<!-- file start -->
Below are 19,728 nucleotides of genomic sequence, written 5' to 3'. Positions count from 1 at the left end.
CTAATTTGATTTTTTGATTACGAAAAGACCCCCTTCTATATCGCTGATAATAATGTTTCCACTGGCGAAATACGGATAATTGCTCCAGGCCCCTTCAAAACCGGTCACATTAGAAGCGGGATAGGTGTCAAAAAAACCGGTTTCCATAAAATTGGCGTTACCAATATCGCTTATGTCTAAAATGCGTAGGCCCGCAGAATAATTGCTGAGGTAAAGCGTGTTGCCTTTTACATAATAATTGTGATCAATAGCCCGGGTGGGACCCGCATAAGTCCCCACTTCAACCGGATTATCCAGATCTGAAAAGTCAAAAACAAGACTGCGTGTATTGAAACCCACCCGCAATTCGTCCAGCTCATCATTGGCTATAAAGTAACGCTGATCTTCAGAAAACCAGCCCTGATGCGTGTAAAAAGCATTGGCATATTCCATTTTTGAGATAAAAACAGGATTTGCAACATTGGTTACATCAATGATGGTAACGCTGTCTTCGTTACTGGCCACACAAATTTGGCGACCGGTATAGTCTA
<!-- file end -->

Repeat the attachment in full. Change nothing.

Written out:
Below are 19,728 nucleotides of genomic sequence, written 5' to 3'. Positions count from 1 at the left end.
CTAATTTGATTTTTTGATTACGAAAAGACCCCCTTCTATATCGCTGATAATAATGTTTCCACTGGCGAAATACGGATAATTGCTCCAGGCCCCTTCAAAACCGGTCACATTAGAAGCGGGATAGGTGTCAAAAAAACCGGTTTCCATAAAATTGGCGTTACCAATATCGCTTATGTCTAAAATGCGTAGGCCCGCAGAATAATTGCTGAGGTAAAGCGTGTTGCCTTTTACATAATAATTGTGATCAATAGCCCGGGTGGGACCCGCATAAGTCCCCACTTCAACCGGATTATCCAGATCTGAAAAGTCAAAAACAAGACTGCGTGTATTGAAACCCACCCGCAATTCGTCCAGCTCATCATTGGCTATAAAGTAACGCTGATCTTCAGAAAACCAGCCCTGATGCGTGTAAAAAGCATTGGCATATTCCATTTTTGAGATAAAAACAGGATTTGCAACATTGGTTACATCAATGATGGTAACGCTGTCTTCGTTACTGGCCACACAAATTTGGCGACCGGTATAGTCTA